Saturday, June 5, 2010

Part 4: Setting a vision that will inspire people

As a Creative Director, it is important that you have a clear idea of where you want to take the agency - and to disseminate that vision amongst the troops.

A vision will help bring focus to the whole department.

More importantly, a vision allows you to impart your beliefs and expectations to the whole team. It is extremely important in terms of setting the groundwork for how people should work together – and also in building a culture which will bind your people as a single unit.

It is imperative you set your team objectives so that they have a clear target to aim for. And if the objectives are tough, and even beyond what they think is possible, you will create such a buzz in the department, the momentum will keep the agency going for years.

One of Leo Burnett’s quotes has always struck me as a good example of this philosophy. It reads: “Always aim for the stars. You may not quite get there, but you’ll never come up with a handful of mud.”

It is the Creative Director’s job to make the creative people feel as if they can actually reach those stars.

Here are some questions to ask yourself when setting a vision:

1. Where is the agency now? 

Is it performing well or performing badly? How well does it do in new business? How many awards does it win? Does it have a good reputation? Is the morale high or low? Does it have the best talent in town? What’s its relationship with clients? Do people feel proud working there?

It’s important to work out where the agency is currently so that you can keep the positive aspects intact and then understand what negative elements you need to change or eliminate.

An agency I took over was rife with politics, had underperformed at the award shows, was losing clients at an alarming rate and had a bucket shop culture. By putting these issues down on paper, I was able to get everyone to agree that this wasn’t where we wanted to be as an agency.

2. Where do we want the agency to be? 

Now that we’ve worked out where we don’t want the agency to be, we can start to work out where we do want it to be.

Do you want it to be the No. 1 agency in town? In the region? In the network? Do you want the best creative profile? The best talent? Do you want to have a better new business record? Do you want to improve the work on bread and butter accounts? Or focus on the two or three clients that are more creatively oriented? Do you want it to be seen as the agency that is leading the way in social network marketing?

Once you’ve worked out where you want the agency to be you have a plan. Having a plan gives you more than half a chance of succeeding. It gives you a direction. And when there’s a direction, there’s a much better chance of reaching your destination and achieving your goals.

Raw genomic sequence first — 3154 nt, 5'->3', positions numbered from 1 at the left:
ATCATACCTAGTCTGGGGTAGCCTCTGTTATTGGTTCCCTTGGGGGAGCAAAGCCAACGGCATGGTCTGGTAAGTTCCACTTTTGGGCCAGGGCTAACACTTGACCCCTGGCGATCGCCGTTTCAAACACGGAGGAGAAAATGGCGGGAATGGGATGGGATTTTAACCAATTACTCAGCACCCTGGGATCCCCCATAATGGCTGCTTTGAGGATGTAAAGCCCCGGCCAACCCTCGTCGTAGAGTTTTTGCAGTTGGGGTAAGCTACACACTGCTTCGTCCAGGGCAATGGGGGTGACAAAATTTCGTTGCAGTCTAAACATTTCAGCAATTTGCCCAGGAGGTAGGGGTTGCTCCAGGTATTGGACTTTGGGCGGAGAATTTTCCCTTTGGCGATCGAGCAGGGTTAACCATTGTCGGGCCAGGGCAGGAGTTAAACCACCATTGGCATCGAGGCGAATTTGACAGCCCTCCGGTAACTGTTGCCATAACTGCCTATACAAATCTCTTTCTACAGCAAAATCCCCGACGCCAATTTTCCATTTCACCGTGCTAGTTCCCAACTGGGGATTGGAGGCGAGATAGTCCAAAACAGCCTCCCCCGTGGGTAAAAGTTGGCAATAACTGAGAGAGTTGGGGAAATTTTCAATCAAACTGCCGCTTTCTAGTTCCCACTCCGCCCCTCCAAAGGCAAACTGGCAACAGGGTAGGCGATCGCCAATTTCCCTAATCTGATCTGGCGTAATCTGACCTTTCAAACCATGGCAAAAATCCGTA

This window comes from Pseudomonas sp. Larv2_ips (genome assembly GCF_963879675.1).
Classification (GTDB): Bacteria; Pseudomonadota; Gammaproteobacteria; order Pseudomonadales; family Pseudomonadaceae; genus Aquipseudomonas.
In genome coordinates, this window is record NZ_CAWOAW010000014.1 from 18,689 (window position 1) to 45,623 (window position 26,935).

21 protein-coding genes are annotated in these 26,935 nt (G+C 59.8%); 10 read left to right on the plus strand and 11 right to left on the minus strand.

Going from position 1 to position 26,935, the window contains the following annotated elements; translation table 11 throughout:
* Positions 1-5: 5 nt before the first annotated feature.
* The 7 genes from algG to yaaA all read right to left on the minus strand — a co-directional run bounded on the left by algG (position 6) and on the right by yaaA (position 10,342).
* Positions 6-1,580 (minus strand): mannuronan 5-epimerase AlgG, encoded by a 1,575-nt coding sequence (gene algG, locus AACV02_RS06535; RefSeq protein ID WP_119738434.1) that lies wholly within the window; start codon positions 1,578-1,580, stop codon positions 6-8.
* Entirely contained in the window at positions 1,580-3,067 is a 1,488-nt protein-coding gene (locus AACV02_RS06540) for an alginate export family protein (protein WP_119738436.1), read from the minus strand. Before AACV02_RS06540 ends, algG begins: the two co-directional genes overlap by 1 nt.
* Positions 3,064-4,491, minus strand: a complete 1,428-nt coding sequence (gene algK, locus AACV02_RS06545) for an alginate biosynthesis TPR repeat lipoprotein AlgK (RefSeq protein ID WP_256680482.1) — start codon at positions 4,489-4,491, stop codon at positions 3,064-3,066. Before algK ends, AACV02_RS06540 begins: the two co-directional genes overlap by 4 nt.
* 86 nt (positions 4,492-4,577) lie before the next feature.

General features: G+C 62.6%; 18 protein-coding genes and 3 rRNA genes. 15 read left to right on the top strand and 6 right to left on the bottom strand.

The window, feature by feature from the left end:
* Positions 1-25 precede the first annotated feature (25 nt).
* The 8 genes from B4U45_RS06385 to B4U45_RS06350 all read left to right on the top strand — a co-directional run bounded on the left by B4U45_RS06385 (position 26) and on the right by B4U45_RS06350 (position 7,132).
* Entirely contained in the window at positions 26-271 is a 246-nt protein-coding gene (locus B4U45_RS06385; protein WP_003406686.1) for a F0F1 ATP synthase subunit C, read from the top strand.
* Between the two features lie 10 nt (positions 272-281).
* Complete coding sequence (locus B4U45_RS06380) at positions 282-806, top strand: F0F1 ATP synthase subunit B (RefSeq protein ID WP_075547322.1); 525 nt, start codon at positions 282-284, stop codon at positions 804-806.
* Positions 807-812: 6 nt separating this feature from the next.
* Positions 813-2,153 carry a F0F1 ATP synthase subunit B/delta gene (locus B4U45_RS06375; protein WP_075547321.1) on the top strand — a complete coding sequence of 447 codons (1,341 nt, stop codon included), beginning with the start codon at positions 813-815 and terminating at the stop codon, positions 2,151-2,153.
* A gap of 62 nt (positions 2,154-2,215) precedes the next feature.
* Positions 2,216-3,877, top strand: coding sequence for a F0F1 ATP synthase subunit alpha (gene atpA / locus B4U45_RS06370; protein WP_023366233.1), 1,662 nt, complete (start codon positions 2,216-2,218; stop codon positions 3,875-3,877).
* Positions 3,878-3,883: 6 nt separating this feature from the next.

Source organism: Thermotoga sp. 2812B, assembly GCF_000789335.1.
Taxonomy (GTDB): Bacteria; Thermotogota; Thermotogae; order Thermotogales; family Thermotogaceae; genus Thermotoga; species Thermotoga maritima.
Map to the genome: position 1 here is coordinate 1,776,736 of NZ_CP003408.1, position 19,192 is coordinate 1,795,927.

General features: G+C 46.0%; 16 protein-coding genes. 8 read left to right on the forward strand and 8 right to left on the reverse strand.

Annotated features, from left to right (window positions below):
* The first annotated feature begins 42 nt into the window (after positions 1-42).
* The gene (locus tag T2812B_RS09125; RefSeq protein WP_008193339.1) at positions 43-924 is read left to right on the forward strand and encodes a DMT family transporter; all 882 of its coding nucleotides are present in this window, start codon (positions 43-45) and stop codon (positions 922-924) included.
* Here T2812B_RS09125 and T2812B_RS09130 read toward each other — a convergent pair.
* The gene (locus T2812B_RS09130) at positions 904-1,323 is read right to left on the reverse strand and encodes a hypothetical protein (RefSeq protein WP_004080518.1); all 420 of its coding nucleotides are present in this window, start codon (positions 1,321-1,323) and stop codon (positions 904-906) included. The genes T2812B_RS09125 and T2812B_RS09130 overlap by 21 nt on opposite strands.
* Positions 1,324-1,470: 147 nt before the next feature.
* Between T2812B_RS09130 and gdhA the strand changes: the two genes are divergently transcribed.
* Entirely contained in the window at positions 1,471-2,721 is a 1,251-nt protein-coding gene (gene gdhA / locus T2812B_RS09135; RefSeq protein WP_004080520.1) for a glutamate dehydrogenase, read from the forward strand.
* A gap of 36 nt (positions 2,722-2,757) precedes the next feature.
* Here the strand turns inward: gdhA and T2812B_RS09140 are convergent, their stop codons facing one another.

3. How do you get there? 

Having worked out what you want to achieve, it’s now critical you put in place action points that will help you get there.

For instance, if you want to get the best talent in town working for your agency, you need to fire people who are under-performing to make way for them. If you want to create the best profile in the business, you need to put a PR strategy in place that gives you exposure in the press. It may even require you hiring a full time communications manager. And if you want to be seen as a leader in social network marketing, then you need to hire people who can help you make that happen – and retool the best of your existing people with the relevant skills.

What’s more, when it comes to writing your action points, be clear and concise. Don’t write: “We need to improve our creative talent.” That’s too wishy washy.

Instead write: “We need to fire our mediocre talent and hire the best talent in the market.”

There’s no escaping what you need to do with an action point like that.

4. What culture do you want for the agency? 

It’s important to let people know how you want to work and the practices you expect people to follow. Some Creative Directors like a culture of individualism. Others prefer a culture of teamwork.

Here is the culture and ideals I have tried to instill as a Creative Director.

1. We don’t tolerate politics

2. We encourage transparency, honesty and integrity

3. We share ideas with others and expect them to share their ideas with us

4. We accept criticism in order to improve our work

5. We approach every job with optimism, enthusiasm and passion

6. We chase big ideas. And never give up until we’ve caught them

7. We promote team work over individualism

8. We engage in constructive competition within the department

9. We create big ideas

When the right attitude and work ethic permeates through an agency, there’s no ceiling to the heights it can reach.

No comments:

Post a Comment